A High Court judge is ruling on whether an injunction obtained by energy giant Ineos prohibiting unlawful activities such as trespass or obstruction at its shale gas sites should be continued.
Ineos has asked Mr Justice Morgan to extend the existing order, but environmental campaigners say it is both “unprecedented” and “draconian” and have urged the judge to discharge it.
The judge, who heard argument on complex areas of the law from the opposing sides during a recent hearing in London, announces his decision on Thursday.
He made an interim order against “persons unknown” and two named individuals in September, and will now rule on whether it should remain in place until the matter is aired fully at a trial at some future date.
Ineos Shale is involved in exploratory work such as geological surveys in the East Midlands, but not any hydraulic fracking.
A number of protest groups have been launched to fight fracking, while Greenpeace and Friends of the Earth also campaign against the technique of recovering gas and oil from shale rock.
In September, the judge rejected argument that the potential impact of the injunction upon the human rights of those wishing to protest was a “knock-out blow” against it.
He said it was appropriate for the court to intervene and renewed an order, with modifications, which was initially granted in July.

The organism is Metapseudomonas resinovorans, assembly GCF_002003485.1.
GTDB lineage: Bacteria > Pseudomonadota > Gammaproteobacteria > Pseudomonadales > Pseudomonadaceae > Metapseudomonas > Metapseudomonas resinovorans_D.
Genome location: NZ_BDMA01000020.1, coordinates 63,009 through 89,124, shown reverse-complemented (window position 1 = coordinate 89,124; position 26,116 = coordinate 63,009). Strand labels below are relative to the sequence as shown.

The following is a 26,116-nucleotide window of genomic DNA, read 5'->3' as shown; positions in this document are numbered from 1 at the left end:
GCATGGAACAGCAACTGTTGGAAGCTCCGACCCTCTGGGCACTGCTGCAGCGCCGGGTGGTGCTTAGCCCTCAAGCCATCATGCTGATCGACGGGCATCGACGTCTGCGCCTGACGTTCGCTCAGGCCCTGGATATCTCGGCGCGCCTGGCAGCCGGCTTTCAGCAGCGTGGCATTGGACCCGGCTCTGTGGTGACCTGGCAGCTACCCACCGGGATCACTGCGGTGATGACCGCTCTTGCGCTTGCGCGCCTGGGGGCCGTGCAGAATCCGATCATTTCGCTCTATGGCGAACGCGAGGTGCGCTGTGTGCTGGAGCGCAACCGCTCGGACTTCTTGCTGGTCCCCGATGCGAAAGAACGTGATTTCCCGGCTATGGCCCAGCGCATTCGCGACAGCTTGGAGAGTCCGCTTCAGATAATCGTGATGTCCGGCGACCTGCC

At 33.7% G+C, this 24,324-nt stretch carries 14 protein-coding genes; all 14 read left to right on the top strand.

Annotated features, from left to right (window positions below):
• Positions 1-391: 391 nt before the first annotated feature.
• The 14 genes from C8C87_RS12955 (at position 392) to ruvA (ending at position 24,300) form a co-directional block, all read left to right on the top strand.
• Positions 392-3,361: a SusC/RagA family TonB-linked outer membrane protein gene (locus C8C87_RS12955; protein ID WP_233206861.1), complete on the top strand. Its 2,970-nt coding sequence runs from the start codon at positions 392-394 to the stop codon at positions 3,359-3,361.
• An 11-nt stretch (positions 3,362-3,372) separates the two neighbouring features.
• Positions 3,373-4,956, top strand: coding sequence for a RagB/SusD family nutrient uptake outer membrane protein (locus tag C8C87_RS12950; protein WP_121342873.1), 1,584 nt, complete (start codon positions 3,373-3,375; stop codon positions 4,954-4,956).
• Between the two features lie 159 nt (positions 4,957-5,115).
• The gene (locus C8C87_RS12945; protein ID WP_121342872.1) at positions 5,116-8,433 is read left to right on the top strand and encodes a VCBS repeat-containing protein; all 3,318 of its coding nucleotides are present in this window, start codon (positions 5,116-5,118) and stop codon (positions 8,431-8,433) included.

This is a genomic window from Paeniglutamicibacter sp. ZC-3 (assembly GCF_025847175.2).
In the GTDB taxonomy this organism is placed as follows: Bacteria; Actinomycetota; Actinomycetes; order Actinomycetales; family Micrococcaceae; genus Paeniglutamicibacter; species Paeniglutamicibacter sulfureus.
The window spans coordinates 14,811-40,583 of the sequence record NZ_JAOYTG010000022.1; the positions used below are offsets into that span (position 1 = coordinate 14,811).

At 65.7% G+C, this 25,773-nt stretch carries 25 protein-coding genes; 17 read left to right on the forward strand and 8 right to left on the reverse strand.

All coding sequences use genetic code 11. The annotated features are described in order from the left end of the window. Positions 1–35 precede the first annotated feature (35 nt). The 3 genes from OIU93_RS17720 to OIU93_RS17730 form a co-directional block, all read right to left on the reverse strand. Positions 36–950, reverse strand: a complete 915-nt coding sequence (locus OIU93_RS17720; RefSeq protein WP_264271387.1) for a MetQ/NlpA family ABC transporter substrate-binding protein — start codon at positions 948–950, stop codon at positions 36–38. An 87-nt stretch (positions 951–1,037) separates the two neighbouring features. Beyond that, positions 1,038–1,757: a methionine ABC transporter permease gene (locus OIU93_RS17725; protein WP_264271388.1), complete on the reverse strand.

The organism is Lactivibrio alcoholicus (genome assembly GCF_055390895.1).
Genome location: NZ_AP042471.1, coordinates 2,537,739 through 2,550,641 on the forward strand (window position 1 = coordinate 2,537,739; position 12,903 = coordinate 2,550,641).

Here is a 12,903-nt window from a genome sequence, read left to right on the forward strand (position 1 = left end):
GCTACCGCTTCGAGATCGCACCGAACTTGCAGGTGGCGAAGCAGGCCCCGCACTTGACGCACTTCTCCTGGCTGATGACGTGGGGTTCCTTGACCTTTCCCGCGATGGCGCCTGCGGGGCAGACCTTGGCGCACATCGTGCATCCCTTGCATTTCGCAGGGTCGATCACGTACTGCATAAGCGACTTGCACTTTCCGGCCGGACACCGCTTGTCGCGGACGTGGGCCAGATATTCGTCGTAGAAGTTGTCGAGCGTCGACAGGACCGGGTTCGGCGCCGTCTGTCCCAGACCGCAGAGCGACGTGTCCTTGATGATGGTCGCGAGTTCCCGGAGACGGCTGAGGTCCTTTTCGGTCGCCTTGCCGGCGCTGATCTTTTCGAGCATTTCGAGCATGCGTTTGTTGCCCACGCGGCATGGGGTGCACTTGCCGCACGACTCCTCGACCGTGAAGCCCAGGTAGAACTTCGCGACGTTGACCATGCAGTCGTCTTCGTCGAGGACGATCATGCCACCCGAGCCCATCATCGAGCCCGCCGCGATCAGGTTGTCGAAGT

Campaigners claim it will seriously limit the right of people to protest against the activities of fracking companies and those linked to them.
Environmental campaigner Joe Boyd, who is challenging the injunction, argues that it is unlawful as it has a substantial impact on the rights of those wishing to protest against the drilling for shale gas across the UK and that Ineos “did not produce the evidence justifying such a broad court order”.
Alan Maclean QC, for Ineos and a number of individuals, told the judge it was accepted that shale gas extraction “is a contentious issue, and one on which opinions are divided”.
The merits of shale gas extraction was not a matter for the court to determine, he said.
The application was for “interim pre-emptive injunctive relief in relation to various sites in which the claimants have various property rights, and against unlawful behaviour aimed at disrupting the claimants and associated third parties from carrying out their lawful activities”.
The order sought was to “prohibit unlawful activities on private and public land”.
Mr Maclean said it had always been the position of the claimants that “they do not seek to injunct lawful activity”.